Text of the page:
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Notes to Compare Learning Styles

July 15, 2017

Loob, M. (2001). Types of learning? Retrieved June 11, 2006, from http://www.oecd.org/dataoecd/42/13/34926352.pdf

 

 Auditory Learning Style

  • The auditory learner learns best through the sensory channel of hearing.

  • They learn best when they are able to read information aloud, such as revising their notes by talking to themselves; when they can listen to information; or when they can discuss information with others.

  • Two types of auditory learners; those that find learning easier when listening to lectures, tapes or films (analytical style of learning); and those who learn better when they are able to talk about new information such as in one-to-one or group discussions (relational style of learning).

  • Can benefit from using a tape recorder to record lecture notes to listen to at a later time.

  • To study, the auditory student needs to recite their materials out loud.

  • Study groups are a good learning resource for this type of learner.

Visual Learning Style

  • This type of learner takes in new information best using the visual sensory channel.

  • Tend to learn best when they can read the information, or observe it.

  • They tend to look at the lecturer/teacher when that person is speaking, and take detailed notes.

  •  Best suited to graphic or pictorial representations of information; maps, flow charts, mind maps, tables etc.

  • Benefit from revising notes by writing them out in privacy, and using pictorial or graphical aids to represent the information.

  • Often find it difficult to work and talk simultaneously.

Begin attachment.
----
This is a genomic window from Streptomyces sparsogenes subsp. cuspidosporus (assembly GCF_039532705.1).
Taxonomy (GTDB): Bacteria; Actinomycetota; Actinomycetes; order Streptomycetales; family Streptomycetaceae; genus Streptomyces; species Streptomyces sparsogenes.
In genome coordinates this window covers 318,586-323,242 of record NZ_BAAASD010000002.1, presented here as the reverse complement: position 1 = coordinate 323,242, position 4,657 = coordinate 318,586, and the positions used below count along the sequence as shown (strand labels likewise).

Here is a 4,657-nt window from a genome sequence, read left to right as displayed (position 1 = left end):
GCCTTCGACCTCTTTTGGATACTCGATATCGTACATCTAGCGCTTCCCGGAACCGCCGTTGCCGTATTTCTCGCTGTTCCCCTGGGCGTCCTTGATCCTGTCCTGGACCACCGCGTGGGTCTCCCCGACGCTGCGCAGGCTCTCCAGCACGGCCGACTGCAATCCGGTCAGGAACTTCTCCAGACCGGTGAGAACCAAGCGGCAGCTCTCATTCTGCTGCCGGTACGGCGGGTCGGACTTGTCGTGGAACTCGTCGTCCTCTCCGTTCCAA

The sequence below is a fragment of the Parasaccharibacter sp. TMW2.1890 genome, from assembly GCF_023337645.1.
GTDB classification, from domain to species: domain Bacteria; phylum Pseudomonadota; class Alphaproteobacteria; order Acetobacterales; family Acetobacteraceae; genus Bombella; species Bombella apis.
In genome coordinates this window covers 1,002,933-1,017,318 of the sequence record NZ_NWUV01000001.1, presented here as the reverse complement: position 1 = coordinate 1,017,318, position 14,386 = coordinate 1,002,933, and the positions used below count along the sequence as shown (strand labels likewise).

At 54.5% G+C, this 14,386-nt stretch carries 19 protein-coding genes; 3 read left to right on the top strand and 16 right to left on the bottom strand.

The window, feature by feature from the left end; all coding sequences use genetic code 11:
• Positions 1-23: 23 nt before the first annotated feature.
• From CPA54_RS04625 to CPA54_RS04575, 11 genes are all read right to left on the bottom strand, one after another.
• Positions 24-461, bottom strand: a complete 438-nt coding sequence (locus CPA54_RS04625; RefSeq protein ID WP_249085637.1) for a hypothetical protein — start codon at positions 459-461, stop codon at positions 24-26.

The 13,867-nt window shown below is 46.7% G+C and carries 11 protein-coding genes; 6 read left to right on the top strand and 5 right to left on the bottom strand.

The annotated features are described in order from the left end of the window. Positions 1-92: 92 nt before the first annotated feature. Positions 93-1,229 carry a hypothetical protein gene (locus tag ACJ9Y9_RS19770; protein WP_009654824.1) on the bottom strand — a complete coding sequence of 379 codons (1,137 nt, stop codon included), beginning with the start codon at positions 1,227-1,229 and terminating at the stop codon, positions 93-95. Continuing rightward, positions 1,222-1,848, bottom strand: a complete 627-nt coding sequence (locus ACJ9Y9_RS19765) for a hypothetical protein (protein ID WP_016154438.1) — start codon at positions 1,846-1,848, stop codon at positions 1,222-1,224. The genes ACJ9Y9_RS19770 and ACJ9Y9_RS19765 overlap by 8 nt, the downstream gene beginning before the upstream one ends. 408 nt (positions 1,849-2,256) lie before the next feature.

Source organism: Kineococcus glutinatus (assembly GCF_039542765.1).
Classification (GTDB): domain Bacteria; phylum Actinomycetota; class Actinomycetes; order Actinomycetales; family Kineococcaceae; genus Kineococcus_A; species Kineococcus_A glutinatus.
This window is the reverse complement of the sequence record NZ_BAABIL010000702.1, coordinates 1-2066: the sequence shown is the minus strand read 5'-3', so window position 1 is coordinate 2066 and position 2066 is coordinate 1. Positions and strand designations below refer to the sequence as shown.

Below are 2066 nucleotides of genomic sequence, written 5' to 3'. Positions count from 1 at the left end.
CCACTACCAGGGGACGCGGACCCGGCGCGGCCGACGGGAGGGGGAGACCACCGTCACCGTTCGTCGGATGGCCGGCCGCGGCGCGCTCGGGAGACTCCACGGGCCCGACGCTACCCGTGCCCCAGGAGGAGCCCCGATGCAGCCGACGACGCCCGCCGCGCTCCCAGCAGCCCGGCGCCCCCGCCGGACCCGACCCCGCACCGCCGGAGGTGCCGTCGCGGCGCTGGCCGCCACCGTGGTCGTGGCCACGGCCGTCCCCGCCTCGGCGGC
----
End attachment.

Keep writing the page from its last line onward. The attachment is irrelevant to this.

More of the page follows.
• Two types of visual learners; those who learn best by using written language to take in new information (analytical learning style); and those who learn best by using pictures or other graphics to represent information (global learning style).

  • May be aided in their study by writing out flash cards (i.e., definition of a term on one side, and its meaning on the other); by visualising new information; using colour to aid organisation and connections between new information and existing information.

Haptic Learning Style

  • Learn best by using their sense of touch.

  • Learn best by using their hands, touching and feeling how to accomplish a task.

  • The student may have to move around in order to take in new information, or o thinks about and conceptualises knowledge.

  • May benefit from standing at their desk to learn, pacing around the room, reading and stretching or riding a stationary bike, even chewing gum!

  • May need to vary their activities to be able to concentrate on taking in new information.

  • May find they are easily distracted, and so can benefit from listing their distractions as they come to mind.

  • A study aid for this type of learner may be to skim their reading material before reading the details.

  • May need to have music in the background while they study.

  • Benefit from field trips which are a whole body learning experience; using actions to enact the new information; making an object to represent new knowledge; or using role-playing activities.

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